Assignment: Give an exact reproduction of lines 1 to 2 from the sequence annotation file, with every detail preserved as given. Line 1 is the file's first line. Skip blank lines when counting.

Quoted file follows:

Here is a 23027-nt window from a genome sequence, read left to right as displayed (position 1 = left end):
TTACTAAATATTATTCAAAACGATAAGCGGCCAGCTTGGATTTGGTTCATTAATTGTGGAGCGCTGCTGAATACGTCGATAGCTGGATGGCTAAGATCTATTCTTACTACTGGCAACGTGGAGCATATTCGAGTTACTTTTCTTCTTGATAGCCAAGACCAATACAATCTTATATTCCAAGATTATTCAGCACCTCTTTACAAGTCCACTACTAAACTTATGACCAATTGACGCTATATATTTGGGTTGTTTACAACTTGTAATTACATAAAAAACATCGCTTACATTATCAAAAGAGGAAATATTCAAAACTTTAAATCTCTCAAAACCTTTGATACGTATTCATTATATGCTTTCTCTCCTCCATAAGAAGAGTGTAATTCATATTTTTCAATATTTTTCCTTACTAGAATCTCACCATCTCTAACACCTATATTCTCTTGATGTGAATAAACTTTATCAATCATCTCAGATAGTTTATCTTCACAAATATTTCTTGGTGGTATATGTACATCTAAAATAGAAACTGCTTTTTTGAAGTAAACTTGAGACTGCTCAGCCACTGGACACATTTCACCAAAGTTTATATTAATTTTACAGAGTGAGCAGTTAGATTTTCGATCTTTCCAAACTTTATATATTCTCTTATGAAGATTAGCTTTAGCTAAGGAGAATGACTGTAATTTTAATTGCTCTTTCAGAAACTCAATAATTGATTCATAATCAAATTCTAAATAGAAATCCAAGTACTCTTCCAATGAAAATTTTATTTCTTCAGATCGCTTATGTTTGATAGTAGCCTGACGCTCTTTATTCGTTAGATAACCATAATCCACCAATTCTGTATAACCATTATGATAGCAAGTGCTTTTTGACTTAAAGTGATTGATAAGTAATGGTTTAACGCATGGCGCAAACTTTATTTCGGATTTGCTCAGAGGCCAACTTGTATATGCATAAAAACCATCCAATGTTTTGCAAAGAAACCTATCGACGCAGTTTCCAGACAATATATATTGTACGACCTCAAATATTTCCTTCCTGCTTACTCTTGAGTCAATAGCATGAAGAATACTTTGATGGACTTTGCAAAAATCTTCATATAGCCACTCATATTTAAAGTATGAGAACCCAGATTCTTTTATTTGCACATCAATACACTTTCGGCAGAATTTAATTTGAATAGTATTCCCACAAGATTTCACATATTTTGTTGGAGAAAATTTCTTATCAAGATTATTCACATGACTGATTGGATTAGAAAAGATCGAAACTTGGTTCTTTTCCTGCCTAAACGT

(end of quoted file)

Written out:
Here is a 23027-nt window from a genome sequence, read left to right as displayed (position 1 = left end):
TTACTAAATATTATTCAAAACGATAAGCGGCCAGCTTGGATTTGGTTCATTAATTGTGGAGCGCTGCTGAATACGTCGATAGCTGGATGGCTAAGATCTATTCTTACTACTGGCAACGTGGAGCATATTCGAGTTACTTTTCTTCTTGATAGCCAAGACCAATACAATCTTATATTCCAAGATTATTCAGCACCTCTTTACAAGTCCACTACTAAACTTATGACCAATTGACGCTATATATTTGGGTTGTTTACAACTTGTAATTACATAAAAAACATCGCTTACATTATCAAAAGAGGAAATATTCAAAACTTTAAATCTCTCAAAACCTTTGATACGTATTCATTATATGCTTTCTCTCCTCCATAAGAAGAGTGTAATTCATATTTTTCAATATTTTTCCTTACTAGAATCTCACCATCTCTAACACCTATATTCTCTTGATGTGAATAAACTTTATCAATCATCTCAGATAGTTTATCTTCACAAATATTTCTTGGTGGTATATGTACATCTAAAATAGAAACTGCTTTTTTGAAGTAAACTTGAGACTGCTCAGCCACTGGACACATTTCACCAAAGTTTATATTAATTTTACAGAGTGAGCAGTTAGATTTTCGATCTTTCCAAACTTTATATATTCTCTTATGAAGATTAGCTTTAGCTAAGGAGAATGACTGTAATTTTAATTGCTCTTTCAGAAACTCAATAATTGATTCATAATCAAATTCTAAATAGAAATCCAAGTACTCTTCCAATGAAAATTTTATTTCTTCAGATCGCTTATGTTTGATAGTAGCCTGACGCTCTTTATTCGTTAGATAACCATAATCCACCAATTCTGTATAACCATTATGATAGCAAGTGCTTTTTGACTTAAAGTGATTGATAAGTAATGGTTTAACGCATGGCGCAAACTTTATTTCGGATTTGCTCAGAGGCCAACTTGTATATGCATAAAAACCATCCAATGTTTTGCAAAGAAACCTATCGACGCAGTTTCCAGACAATATATATTGTACGACCTCAAATATTTCCTTCCTGCTTACTCTTGAGTCAATAGCATGAAGAATACTTTGATGGACTTTGCAAAAATCTTCATATAGCCACTCATATTTAAAGTATGAGAACCCAGATTCTTTTATTTGCACATCAATACACTTTCGGCAGAATTTAATTTGAATAGTATTCCCACAAGATTTCACATATTTTGTTGGAGAAAATTTCTTATCAAGATTATTCACATGACTGATTGGATTAGAAAAGATCGAAACTTGGTTCTTTTCCTGCCTAAACGT